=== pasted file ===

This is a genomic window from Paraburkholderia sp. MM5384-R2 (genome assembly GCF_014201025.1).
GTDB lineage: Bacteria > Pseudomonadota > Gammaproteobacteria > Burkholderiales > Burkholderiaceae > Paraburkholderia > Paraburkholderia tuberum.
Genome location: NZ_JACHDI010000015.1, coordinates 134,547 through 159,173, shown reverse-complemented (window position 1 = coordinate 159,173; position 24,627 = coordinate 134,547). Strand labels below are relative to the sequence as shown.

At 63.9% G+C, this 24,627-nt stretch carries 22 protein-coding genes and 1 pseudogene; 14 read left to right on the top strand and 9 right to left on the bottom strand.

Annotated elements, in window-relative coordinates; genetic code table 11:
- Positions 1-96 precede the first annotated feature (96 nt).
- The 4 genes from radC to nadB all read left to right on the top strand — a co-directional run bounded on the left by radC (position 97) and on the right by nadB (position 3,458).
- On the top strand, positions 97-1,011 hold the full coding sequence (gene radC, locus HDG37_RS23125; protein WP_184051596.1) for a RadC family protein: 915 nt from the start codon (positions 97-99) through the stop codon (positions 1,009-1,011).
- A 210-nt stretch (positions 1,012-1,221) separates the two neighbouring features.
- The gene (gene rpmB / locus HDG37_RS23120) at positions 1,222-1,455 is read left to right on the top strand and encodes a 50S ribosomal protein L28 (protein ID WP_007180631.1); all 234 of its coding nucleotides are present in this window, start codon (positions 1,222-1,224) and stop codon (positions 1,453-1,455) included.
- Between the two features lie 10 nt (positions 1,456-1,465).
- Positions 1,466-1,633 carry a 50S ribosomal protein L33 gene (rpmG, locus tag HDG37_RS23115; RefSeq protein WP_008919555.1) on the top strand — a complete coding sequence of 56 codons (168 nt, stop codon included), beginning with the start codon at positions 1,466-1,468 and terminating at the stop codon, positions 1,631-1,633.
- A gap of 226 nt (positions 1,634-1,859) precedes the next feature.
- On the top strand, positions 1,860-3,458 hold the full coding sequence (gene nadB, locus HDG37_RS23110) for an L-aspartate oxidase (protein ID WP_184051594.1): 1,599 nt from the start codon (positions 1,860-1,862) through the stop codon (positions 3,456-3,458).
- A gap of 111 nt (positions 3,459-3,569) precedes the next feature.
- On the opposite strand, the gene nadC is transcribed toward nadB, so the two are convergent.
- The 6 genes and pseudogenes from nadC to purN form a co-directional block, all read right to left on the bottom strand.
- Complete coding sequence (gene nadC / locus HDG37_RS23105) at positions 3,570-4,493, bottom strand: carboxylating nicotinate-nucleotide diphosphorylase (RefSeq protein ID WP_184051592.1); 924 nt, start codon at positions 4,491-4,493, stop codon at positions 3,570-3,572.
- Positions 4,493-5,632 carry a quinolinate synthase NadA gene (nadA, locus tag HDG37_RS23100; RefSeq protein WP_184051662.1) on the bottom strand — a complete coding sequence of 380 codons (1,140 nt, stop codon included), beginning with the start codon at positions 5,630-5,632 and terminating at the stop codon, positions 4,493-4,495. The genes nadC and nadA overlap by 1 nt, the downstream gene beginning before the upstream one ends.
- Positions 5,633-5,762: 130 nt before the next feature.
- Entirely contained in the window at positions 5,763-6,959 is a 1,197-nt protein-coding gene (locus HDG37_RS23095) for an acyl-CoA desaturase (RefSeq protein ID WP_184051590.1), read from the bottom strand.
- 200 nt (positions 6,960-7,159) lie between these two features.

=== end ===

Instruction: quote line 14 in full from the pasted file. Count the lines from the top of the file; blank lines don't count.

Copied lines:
- On the top strand, positions 1,860-3,458 hold the full coding sequence (gene nadB, locus HDG37_RS23110) for an L-aspartate oxidase (protein ID WP_184051594.1): 1,599 nt from the start codon (positions 1,860-1,862) through the stop codon (positions 3,456-3,458).